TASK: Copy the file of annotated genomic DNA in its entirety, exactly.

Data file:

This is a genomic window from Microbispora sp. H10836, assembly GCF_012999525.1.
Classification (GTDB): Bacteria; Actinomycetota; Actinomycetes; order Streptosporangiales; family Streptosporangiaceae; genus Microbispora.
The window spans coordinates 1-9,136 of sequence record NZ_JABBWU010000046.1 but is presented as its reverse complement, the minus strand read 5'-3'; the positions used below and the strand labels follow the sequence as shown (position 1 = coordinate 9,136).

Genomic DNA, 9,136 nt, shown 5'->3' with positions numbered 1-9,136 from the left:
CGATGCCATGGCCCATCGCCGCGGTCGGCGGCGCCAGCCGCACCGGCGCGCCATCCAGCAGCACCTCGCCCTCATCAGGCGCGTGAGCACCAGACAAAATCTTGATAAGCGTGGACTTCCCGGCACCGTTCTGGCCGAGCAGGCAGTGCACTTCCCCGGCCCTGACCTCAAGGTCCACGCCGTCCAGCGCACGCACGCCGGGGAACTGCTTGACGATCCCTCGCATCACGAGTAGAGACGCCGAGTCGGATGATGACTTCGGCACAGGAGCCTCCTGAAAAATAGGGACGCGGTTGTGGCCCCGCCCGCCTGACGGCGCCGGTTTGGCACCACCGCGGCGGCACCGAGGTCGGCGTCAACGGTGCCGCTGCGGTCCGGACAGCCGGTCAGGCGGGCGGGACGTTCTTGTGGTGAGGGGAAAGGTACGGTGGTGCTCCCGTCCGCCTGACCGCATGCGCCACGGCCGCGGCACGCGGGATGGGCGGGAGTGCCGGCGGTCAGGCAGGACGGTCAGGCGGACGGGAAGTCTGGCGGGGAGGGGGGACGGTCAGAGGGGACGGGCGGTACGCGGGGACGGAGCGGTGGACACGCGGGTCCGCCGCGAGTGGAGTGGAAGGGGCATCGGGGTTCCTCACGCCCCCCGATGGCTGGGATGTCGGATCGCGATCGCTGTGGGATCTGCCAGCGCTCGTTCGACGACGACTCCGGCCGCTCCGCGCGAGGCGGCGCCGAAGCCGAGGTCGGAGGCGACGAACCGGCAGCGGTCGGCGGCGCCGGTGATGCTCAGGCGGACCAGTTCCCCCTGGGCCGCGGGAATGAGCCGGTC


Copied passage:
This is a genomic window from Microbispora sp. H10836, assembly GCF_012999525.1.
Classification (GTDB): Bacteria; Actinomycetota; Actinomycetes; order Streptosporangiales; family Streptosporangiaceae; genus Microbispora.
The window spans coordinates 1-9,136 of sequence record NZ_JABBWU010000046.1 but is presented as its reverse complement, the minus strand read 5'-3'; the positions used below and the strand labels follow the sequence as shown (position 1 = coordinate 9,136).

Genomic DNA, 9,136 nt, shown 5'->3' with positions numbered 1-9,136 from the left:
CGATGCCATGGCCCATCGCCGCGGTCGGCGGCGCCAGCCGCACCGGCGCGCCATCCAGCAGCACCTCGCCCTCATCAGGCGCGTGAGCACCAGACAAAATCTTGATAAGCGTGGACTTCCCGGCACCGTTCTGGCCGAGCAGGCAGTGCACTTCCCCGGCCCTGACCTCAAGGTCCACGCCGTCCAGCGCACGCACGCCGGGGAACTGCTTGACGATCCCTCGCATCACGAGTAGAGACGCCGAGTCGGATGATGACTTCGGCACAGGAGCCTCCTGAAAAATAGGGACGCGGTTGTGGCCCCGCCCGCCTGACGGCGCCGGTTTGGCACCACCGCGGCGGCACCGAGGTCGGCGTCAACGGTGCCGCTGCGGTCCGGACAGCCGGTCAGGCGGGCGGGACGTTCTTGTGGTGAGGGGAAAGGTACGGTGGTGCTCCCGTCCGCCTGACCGCATGCGCCACGGCCGCGGCACGCGGGATGGGCGGGAGTGCCGGCGGTCAGGCAGGACGGTCAGGCGGACGGGAAGTCTGGCGGGGAGGGGGGACGGTCAGAGGGGACGGGCGGTACGCGGGGACGGAGCGGTGGACACGCGGGTCCGCCGCGAGTGGAGTGGAAGGGGCATCGGGGTTCCTCACGCCCCCCGATGGCTGGGATGTCGGATCGCGATCGCTGTGGGATCTGCCAGCGCTCGTTCGACGACGACTCCGGCCGCTCCGCGCGAGGCGGCGCCGAAGCCGAGGTCGGAGGCGACGAACCGGCAGCGGTCGGCGGCGCCGGTGATGCTCAGGCGGACCAGTTCCCCCTGGGCCGCGGGAATGAGCCGGTC